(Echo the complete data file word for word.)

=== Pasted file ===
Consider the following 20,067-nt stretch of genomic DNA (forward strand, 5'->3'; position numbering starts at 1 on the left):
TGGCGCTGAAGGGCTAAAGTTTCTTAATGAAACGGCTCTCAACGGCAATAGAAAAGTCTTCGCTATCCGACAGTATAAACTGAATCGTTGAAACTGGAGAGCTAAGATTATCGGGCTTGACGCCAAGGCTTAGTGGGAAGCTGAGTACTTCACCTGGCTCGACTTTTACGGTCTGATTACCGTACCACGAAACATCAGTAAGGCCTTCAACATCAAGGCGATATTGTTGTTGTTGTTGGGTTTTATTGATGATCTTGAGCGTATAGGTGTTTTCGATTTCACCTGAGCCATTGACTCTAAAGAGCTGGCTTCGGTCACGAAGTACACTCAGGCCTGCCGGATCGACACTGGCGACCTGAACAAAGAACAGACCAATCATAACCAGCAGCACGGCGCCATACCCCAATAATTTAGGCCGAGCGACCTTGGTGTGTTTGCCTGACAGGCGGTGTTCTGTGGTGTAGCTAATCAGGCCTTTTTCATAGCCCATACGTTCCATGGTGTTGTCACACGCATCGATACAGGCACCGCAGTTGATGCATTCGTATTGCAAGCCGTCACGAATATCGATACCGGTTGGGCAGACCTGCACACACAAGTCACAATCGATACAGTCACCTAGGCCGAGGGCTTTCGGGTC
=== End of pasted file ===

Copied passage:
Consider the following 20,067-nt stretch of genomic DNA (forward strand, 5'->3'; position numbering starts at 1 on the left):
TGGCGCTGAAGGGCTAAAGTTTCTTAATGAAACGGCTCTCAACGGCAATAGAAAAGTCTTCGCTATCCGACAGTATAAACTGAATCGTTGAAACTGGAGAGCTAAGATTATCGGGCTTGACGCCAAGGCTTAGTGGGAAGCTGAGTACTTCACCTGGCTCGACTTTTACGGTCTGATTACCGTACCACGAAACATCAGTAAGGCCTTCAACATCAAGGCGATATTGTTGTTGTTGTTGGGTTTTATTGATGATCTTGAGCGTATAGGTGTTTTCGATTTCACCTGAGCCATTGACTCTAAAGAGCTGGCTTCGGTCACGAAGTACACTCAGGCCTGCCGGATCGACACTGGCGACCTGAACAAAGAACAGACCAATCATAACCAGCAGCACGGCGCCATACCCCAATAATTTAGGCCGAGCGACCTTGGTGTGTTTGCCTGACAGGCGGTGTTCTGTGGTGTAGCTAATCAGGCCTTTTTCATAGCCCATACGTTCCATGGTGTTGTCACACGCATCGATACAGGCACCGCAGTTGATGCATTCGTATTGCAAGCCGTCACGAATATCGATACCGGTTGGGCAGACCTGCACACACAAGTCACAATCGATACAGTCACCTAGGCCGAGGGCTTTCGGGTC